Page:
Cartels make billions from Biden’s border crisis and lead migrants to the US through “a graveyard”

El Paso nonprofit directors have witnessed a humanitarian crisis at the southern border as cartels take advantage of migrants trying to reach the U.S.

Cartel Members prey on vulnerable migrants who are desperate to reach America. They view them as products that they can exploit, either for money or sex.

Nicole Reulet is the director of marketing for Rescue Mission of El Paso. She said, “When [migrants] are traveling through, they come across a lot of cartels and mafia who take advantage of them. They don’t view them as human beings but as commodities to be moved around and profited from.” It’s a real humanitarian crisis.

She added, “It is much larger than downtown El Paso.” “It is much larger than the rescue mission.” It’s bigger than Texas. “It’s a national problem.”

EL PASO SHELTERS SOUND THE ALARM ON THE HUMANITARIAN CRISIS AT THE SOUTHERN BORDER. WATCH:



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John Martin, the director at the Opportunity Center for the Homeless of El Paso has also seen the crisis.

He said that some people prey on those who are most vulnerable. This is what we need to avoid.

span Data-v-1fd77e21 =””>Migrants gather downtown El Paso before Title 42 expires in May. (Megan Myers/Fox News Digital)



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In recent years, the cartels have seen their lucrative operations of smuggling immigrants across the U.S. – Mexico border skyrocket. According to Homeland Security Investigations, the illicit industry generated $13 billion by July 2022. This is up from $500 millions in 2018.

According to the directors of the nonprofit, cartels exploited desperate migrants by increasing fees on their dangerous journeys. Some migrants who can’t pay the fees are forced to sell drugs or repay their debt by other means.

Reulet stated that if you cannot pay the price, either you or someone else will be killed.

Reulet has provided shelter to many migrants. Many of them have traveled through the Darien Gap in Panama, a dangerous 66-mile stretch. Reulet was told by one migrant that he began the section with 900 people, but only ended up with 400.

Reulet claims cartels exploit migrants, especially during their treacherous journey across the Darien Gap. (Getty Images)



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Reulet stated that “that jungle is basically just a large graveyard.” “There are many things that can go wrong, and the cartel is in charge of it.”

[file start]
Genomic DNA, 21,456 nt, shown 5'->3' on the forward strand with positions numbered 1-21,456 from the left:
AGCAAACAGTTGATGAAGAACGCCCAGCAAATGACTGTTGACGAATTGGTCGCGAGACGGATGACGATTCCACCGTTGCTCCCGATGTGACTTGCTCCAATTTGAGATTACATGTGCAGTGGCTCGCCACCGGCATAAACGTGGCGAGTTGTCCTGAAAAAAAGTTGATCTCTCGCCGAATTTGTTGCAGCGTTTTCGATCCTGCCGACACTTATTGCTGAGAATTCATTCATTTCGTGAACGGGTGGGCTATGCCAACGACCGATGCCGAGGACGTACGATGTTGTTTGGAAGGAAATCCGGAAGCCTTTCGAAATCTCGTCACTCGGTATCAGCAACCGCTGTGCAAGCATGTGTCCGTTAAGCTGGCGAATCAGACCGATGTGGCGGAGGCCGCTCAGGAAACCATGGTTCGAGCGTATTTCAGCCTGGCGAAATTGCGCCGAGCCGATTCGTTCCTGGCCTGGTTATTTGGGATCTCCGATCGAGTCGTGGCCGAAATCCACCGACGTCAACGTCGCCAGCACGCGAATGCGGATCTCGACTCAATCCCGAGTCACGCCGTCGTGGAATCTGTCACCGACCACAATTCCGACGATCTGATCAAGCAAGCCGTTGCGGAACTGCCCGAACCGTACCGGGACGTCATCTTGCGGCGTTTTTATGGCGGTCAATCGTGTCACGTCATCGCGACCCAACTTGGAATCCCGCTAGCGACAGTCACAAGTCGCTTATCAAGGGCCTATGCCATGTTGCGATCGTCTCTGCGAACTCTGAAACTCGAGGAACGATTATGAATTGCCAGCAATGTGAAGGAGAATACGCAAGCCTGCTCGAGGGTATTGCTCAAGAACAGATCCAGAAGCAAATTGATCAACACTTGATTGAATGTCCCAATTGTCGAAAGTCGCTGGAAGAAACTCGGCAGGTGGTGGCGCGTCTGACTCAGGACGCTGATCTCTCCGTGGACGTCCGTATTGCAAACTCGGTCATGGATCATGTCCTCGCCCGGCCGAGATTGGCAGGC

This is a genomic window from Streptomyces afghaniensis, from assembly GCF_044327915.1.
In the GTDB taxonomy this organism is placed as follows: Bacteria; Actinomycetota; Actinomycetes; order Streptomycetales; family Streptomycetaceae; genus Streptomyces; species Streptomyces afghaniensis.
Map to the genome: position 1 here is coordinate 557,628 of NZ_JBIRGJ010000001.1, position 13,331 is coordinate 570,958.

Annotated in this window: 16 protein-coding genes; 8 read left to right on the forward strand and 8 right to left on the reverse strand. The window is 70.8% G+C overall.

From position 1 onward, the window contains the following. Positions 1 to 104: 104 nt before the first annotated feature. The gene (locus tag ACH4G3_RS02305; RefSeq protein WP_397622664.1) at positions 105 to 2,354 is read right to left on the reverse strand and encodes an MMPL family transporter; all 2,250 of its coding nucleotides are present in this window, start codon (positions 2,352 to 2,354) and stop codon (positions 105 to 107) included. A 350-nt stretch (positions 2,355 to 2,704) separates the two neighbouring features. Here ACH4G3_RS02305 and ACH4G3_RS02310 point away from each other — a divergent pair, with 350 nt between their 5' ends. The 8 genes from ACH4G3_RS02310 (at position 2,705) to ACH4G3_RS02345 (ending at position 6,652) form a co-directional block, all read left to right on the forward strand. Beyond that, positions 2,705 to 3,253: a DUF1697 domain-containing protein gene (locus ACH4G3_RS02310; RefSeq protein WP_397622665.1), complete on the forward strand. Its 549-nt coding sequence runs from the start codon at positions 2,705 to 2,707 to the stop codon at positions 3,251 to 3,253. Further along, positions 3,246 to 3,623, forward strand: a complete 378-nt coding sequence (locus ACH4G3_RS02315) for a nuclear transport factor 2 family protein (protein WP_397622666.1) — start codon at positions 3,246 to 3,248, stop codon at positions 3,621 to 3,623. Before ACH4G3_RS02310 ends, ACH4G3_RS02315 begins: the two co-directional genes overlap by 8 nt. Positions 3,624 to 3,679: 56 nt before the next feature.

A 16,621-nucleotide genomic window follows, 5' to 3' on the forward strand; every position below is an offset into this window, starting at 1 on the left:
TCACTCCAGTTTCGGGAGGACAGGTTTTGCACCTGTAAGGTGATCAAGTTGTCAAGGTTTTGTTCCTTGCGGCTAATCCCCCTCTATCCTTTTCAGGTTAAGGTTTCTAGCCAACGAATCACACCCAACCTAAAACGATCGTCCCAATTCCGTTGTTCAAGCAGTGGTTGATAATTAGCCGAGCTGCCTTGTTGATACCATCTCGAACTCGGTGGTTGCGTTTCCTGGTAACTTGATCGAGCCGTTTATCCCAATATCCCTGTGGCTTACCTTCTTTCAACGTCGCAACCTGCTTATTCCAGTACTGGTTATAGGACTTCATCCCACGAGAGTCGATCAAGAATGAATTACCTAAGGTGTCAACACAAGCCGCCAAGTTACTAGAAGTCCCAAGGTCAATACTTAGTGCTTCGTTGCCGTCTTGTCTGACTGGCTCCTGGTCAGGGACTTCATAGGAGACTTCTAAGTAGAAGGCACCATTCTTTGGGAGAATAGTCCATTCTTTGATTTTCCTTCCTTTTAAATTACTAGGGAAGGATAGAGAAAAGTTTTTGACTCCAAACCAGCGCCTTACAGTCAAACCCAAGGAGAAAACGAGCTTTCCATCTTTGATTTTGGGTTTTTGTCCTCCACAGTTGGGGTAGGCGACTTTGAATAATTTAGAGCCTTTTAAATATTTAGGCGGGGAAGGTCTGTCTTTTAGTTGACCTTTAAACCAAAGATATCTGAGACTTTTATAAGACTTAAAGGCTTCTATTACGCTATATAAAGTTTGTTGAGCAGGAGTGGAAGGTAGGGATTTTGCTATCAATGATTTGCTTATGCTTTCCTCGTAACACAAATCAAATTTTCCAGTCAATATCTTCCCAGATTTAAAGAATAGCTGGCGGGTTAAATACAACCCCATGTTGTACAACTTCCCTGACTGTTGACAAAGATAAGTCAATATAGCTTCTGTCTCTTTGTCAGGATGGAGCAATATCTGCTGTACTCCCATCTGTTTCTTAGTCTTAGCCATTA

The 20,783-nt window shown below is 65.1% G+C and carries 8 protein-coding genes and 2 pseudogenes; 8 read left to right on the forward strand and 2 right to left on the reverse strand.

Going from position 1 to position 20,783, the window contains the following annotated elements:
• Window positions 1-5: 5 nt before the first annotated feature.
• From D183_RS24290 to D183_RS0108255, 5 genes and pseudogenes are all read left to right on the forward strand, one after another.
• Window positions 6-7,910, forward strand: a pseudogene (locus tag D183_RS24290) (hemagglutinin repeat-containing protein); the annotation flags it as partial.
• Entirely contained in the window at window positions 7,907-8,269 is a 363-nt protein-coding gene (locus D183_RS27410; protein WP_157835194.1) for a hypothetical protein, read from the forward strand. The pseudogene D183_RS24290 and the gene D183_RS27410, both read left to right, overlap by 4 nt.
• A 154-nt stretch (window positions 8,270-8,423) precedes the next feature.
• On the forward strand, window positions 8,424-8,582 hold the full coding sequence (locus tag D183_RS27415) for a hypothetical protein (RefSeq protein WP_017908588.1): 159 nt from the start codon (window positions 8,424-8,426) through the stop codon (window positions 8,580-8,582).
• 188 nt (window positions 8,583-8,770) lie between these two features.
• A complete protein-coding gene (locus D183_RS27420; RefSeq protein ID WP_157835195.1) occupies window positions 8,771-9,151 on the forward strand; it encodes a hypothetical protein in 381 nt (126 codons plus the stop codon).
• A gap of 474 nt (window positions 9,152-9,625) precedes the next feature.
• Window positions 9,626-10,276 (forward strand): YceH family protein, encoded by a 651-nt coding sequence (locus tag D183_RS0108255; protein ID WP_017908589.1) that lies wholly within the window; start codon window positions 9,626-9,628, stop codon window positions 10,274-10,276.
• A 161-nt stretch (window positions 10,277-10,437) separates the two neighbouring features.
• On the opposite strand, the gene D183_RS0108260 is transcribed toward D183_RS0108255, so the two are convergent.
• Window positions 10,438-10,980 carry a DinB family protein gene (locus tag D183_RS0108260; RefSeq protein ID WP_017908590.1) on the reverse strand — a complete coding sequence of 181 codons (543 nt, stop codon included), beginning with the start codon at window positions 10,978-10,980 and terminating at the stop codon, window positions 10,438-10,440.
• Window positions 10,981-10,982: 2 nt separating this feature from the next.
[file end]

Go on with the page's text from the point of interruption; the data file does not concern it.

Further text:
Reulet stated that some cartel members had killed, raped, or assaulted migrants on the Darien Gap journey. Reulet was shown a video by a migrant of her family being murdered with machetes.

Reulet stated that “it was horrific but it’s not unusual for migrants to pass through.” There are a lot kids who’ve seen their parents killed or raped right in front of them. It’s a big psychological factor.”

Reulet said migrants could face brutal treatment by cartels on their journey to America. (Megan Myers/Fox News Digital)

Karla Jacinto , a victim of human trafficking, told Fox News that she had been raped over 40,000 times in Mexico during a four-year period.

Reulet stated that “these migrants are traumatized, and they have trust issues of the highest order.” It takes a great deal of trust on their part to enter a van and go to a shelter. That’s how desperate these migrants are. “They have to be very careful about every decision that they make, because they are very uncertain and vulnerable due to what they’ve experienced.”




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The journey itself is dangerous for migrants, in addition to the brutality of the cartels and their abuse.

Martin says that cartels take advantage of vulnerable migrants as they travel to the border between the U.S. and Mexico. He claims they charge a fee to transport them.

Reulet stated, “Many people have given up so much to come here.” They’ve sacrificed weeks, limbs and sometimes even lives. Many people try to reach here but don’t succeed.

According to Panamanian officials, in the first seven month of 2023, migrants have crossed the Darien Gap at a record rate, with almost 250,000 migrants.

Biden administration pointed out a sharp decline in migrant interactions after Title 42 ended. There were less than 145,000 encounters with migrants in June compared to almost 208,000 encounters last June. In July however, the numbers increased again. This led the Biden administration send more Immigration and Customs Enforcement agents to the southern borders.

After Title 42 was repealed, two El Paso border shelter managers say that their shelters remain at or above capacity.

Even during the drop in crossings, both nonprofit directors reported that their shelters were at or above capacity.

Martin stated that the migration issue we are seeing along the southern border was a national one. “Communities along the border, like El Paso… we are just at the front doorstep.”




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Martin told Fox News that he had a gut feeling the country was on the brink of another border crisis.

He said, “The solution must be a focus on the national level.” “We need to see other communities step up.”

Click here to hear from the directors of El Paso’s shelters.

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